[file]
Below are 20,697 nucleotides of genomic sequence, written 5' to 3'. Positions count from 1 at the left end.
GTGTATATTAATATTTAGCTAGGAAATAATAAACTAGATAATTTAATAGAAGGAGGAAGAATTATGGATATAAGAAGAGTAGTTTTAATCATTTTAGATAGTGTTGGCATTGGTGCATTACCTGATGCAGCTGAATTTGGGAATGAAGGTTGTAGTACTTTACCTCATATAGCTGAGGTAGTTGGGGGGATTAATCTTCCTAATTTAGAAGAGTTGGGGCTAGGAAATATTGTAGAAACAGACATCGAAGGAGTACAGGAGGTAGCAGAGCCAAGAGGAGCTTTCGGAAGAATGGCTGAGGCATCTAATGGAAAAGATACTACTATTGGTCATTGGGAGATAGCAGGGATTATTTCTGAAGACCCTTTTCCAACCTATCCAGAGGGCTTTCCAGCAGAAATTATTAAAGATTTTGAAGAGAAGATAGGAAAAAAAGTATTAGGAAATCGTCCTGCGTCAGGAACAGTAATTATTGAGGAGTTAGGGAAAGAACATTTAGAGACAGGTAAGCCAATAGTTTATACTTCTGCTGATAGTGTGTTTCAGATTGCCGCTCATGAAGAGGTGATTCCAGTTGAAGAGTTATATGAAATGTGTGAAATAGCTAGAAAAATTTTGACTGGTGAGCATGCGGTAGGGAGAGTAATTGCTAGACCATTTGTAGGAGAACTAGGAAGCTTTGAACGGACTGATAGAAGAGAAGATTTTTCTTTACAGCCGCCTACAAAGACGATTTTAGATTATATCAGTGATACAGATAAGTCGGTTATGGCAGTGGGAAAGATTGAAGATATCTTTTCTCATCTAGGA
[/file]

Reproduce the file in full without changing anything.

Below are 20,697 nucleotides of genomic sequence, written 5' to 3'. Positions count from 1 at the left end.
GTGTATATTAATATTTAGCTAGGAAATAATAAACTAGATAATTTAATAGAAGGAGGAAGAATTATGGATATAAGAAGAGTAGTTTTAATCATTTTAGATAGTGTTGGCATTGGTGCATTACCTGATGCAGCTGAATTTGGGAATGAAGGTTGTAGTACTTTACCTCATATAGCTGAGGTAGTTGGGGGGATTAATCTTCCTAATTTAGAAGAGTTGGGGCTAGGAAATATTGTAGAAACAGACATCGAAGGAGTACAGGAGGTAGCAGAGCCAAGAGGAGCTTTCGGAAGAATGGCTGAGGCATCTAATGGAAAAGATACTACTATTGGTCATTGGGAGATAGCAGGGATTATTTCTGAAGACCCTTTTCCAACCTATCCAGAGGGCTTTCCAGCAGAAATTATTAAAGATTTTGAAGAGAAGATAGGAAAAAAAGTATTAGGAAATCGTCCTGCGTCAGGAACAGTAATTATTGAGGAGTTAGGGAAAGAACATTTAGAGACAGGTAAGCCAATAGTTTATACTTCTGCTGATAGTGTGTTTCAGATTGCCGCTCATGAAGAGGTGATTCCAGTTGAAGAGTTATATGAAATGTGTGAAATAGCTAGAAAAATTTTGACTGGTGAGCATGCGGTAGGGAGAGTAATTGCTAGACCATTTGTAGGAGAACTAGGAAGCTTTGAACGGACTGATAGAAGAGAAGATTTTTCTTTACAGCCGCCTACAAAGACGATTTTAGATTATATCAGTGATACAGATAAGTCGGTTATGGCAGTGGGAAAGATTGAAGATATCTTTTCTCATCTAGGA